What happens when you expect judgment and shame, and receive grace instead?
That’s the question addressed by our two brave guests today. This is the last — for now! — post in our “Spend It Offering Light” series. (#OfferLight) First time reading? Learn the story behind our series here. “Spend It Offering Light” features real people turning their fears into something that helps others, into light.
Sometimes I get kind of self-righteous about my beliefs. If only other Christians could be as tolerant as me, I think, then we wouldn’t be in this mess. Why can’t “they” just get it?
Then I am reminded of where self-righteousness got me a decade ago.
The neon orange sign said “HOMOSEXUALS GO TO HELL: REVELATION 21:8.” A young man held it, alone, on the corner of a busy intersection near my community college. “HOMOSEXUALITY IS AN ABOMINATION TO GOD” read another sign taped to his parked truck.
I was 18. I thought I was taking a stand for God.
He had collected a small crowd of critics, who were trying to shoo him away with boos and hisses. The man, who looked about my age, quietly stood his ground.
I felt sorry for him, and although I didn’t love his delivery, I genuinely believed he was standing for the truth.
This is what I did next. I ran into 7-11, bought a cold Coke, and delivered it to him.
“You’re doing a good thing,” I told him.
“You’re doing a good thing,” the opposing group of students sneered at me in falsetto voices.
Their scorn made me feel like a real warrior for Christ.
Feeling very godly, I thought Jesus would probably buy a soda for his persecutors too. So I went back in 7-11, bought a few more sodas, and passed them out to the crowd. The Persecutors softened and thanked me for the gesture. I probably said “Jesus bless you,” or something like that.
I drove away feeling proud of myself for this Divine Appointment. I stood for what was right, yet showed compassion – the perfect balance of loving the sinner and hating the sin. Thank you Jesus for emboldening me, I prayed in the car.
Ten years later, the encounter haunts me.
As I slowly, cautiously, rediscover the gospel, I entertain a question I would have denounced as heresy a decade ago. I ask it, I let it sit there. I marinate in it. My body relaxes into it, my spirit drinks it in: Does God really love everybody?
Maybe some of you can relate.
The only reason I ever could have changed is because someone once showed grace to me.
Can I show grace to others at a different place in their journey?
Where is the line between standing firm against hate and greed and cruelty and injustice, while still having compassion for people – even the people perpetuating things we can’t stand?
I haven’t found it yet, so let me know if you have. Meanwhile, I’ll err on the side of grace, because self-righteousness never got me anywhere good.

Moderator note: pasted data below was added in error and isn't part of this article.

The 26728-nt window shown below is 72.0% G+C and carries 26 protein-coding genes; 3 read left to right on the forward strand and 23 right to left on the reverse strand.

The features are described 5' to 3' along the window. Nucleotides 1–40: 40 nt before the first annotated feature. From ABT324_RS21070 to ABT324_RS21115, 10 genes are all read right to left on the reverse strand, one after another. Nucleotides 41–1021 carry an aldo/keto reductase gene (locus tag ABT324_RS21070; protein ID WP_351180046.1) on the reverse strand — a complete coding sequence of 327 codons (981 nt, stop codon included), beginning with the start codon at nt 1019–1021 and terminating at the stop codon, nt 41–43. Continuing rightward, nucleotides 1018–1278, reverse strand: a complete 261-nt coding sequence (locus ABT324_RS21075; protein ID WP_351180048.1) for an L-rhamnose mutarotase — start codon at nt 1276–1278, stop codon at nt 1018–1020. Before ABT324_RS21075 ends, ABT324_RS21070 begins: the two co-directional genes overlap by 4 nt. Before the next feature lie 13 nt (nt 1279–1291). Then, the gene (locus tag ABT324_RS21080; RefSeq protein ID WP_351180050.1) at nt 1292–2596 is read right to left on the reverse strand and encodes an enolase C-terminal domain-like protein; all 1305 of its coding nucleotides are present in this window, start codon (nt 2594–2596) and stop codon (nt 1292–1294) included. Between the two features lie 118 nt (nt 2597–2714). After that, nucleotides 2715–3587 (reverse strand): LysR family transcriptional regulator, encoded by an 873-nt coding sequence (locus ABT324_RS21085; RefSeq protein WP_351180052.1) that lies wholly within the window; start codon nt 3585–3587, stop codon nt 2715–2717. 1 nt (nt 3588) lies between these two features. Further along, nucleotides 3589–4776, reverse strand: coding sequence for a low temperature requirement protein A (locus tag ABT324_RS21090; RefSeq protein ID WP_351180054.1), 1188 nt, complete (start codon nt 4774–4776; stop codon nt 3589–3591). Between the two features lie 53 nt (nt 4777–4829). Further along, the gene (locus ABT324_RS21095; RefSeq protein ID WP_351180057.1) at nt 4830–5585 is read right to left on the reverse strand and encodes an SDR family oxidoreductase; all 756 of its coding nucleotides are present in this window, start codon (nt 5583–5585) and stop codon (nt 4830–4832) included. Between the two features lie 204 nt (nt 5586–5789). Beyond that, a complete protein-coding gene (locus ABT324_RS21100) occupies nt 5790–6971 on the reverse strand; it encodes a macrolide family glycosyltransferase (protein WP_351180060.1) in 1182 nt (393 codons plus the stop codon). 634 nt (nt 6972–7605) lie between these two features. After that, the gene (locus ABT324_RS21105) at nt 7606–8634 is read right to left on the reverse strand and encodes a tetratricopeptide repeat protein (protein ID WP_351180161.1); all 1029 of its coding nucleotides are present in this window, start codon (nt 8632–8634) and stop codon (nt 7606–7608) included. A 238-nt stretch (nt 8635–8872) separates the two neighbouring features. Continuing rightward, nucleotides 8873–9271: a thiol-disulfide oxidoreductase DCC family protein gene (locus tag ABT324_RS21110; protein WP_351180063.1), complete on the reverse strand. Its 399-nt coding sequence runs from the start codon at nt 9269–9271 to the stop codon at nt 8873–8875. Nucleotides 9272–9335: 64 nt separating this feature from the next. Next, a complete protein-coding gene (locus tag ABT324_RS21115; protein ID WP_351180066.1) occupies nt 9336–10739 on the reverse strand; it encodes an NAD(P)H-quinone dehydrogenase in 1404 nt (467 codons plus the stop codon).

Carly Gelsinger is a former journalist, a mother to a crayon-eating toddler, a wife, and a sucker for eucalyptus groves on the California Central Coast. She is a recovering fundamentalist Pentecostal finding grace in The Episcopal Church.
Parched. That’s how I felt. My heart was shriveled, my heart was dry. I had nothing left to give. I was depleted in every way.
I can list the reasons why, but I’m not sure they matter. Any number of things can leave us dry and alone. In my life, my marriage was in trouble. I was isolated from friends, disconnected from family, and all of the ways I’d related to God in the past no longer applied. Church was splintering my family apart, and I could not envision my future. I felt as though God had led me off a cliff. Off a cliff, and into a wasteland.
In the middle of that hard season, my husband sent me a link to an article. I do not remember the title or author’s name. What I remember was that church was splintering her family, too. I stood in my kitchen and read her story over and again. With each word, I could breathe a little easier. That article did not singularly change my life, but it helped me feel less alone. During that desolate time, words became bread crumbs, leading me to a new approach to faith and to marriage.
Now, I write.
Anywhere I can, every time I can, I write. Freely I have received, freely I will give. God dropped grace into my life, word by word, at a time when nothing else could reach me. Now that I am free from that life, I share the grace I received from others.
Stephanie Gates is the mom to four beautifully rambunctious little kids and wife to a guy who still makes her smile. If you’ve ever abandoned religion in search of faith, ever left your hometown to find your home, or ever climbed to the tiptop of a jungle gym to rescue an overzealous toddler, you know something about Stephanie’s life. You can find more of her story at A Wide Mercy, or follow along on Facebook.
What’s your experience of grace? Join the conversation in the comments below!
One commenter will be chosen at random to receive a free copy of Sheridan Voysey’s recent spiritual memoir, Resurrection Year: Turning Broken Dreams Into New Beginnings.
Resurrection Year is “a hope-filled story about starting again after a dream has died—an emotive, poetic, and at times humorous discovery of the healing qualities of beauty, play, friendship, and love.” In short, it’s about grace.
Random selection of our winner will happen Wednesday, May 21 at 12p CST. Good luck to all!
Update: Congratulations to Laurie, our randomly-chosen winner! Laurie will receive a free copy of Resurrection Year by Sheridan Voysey.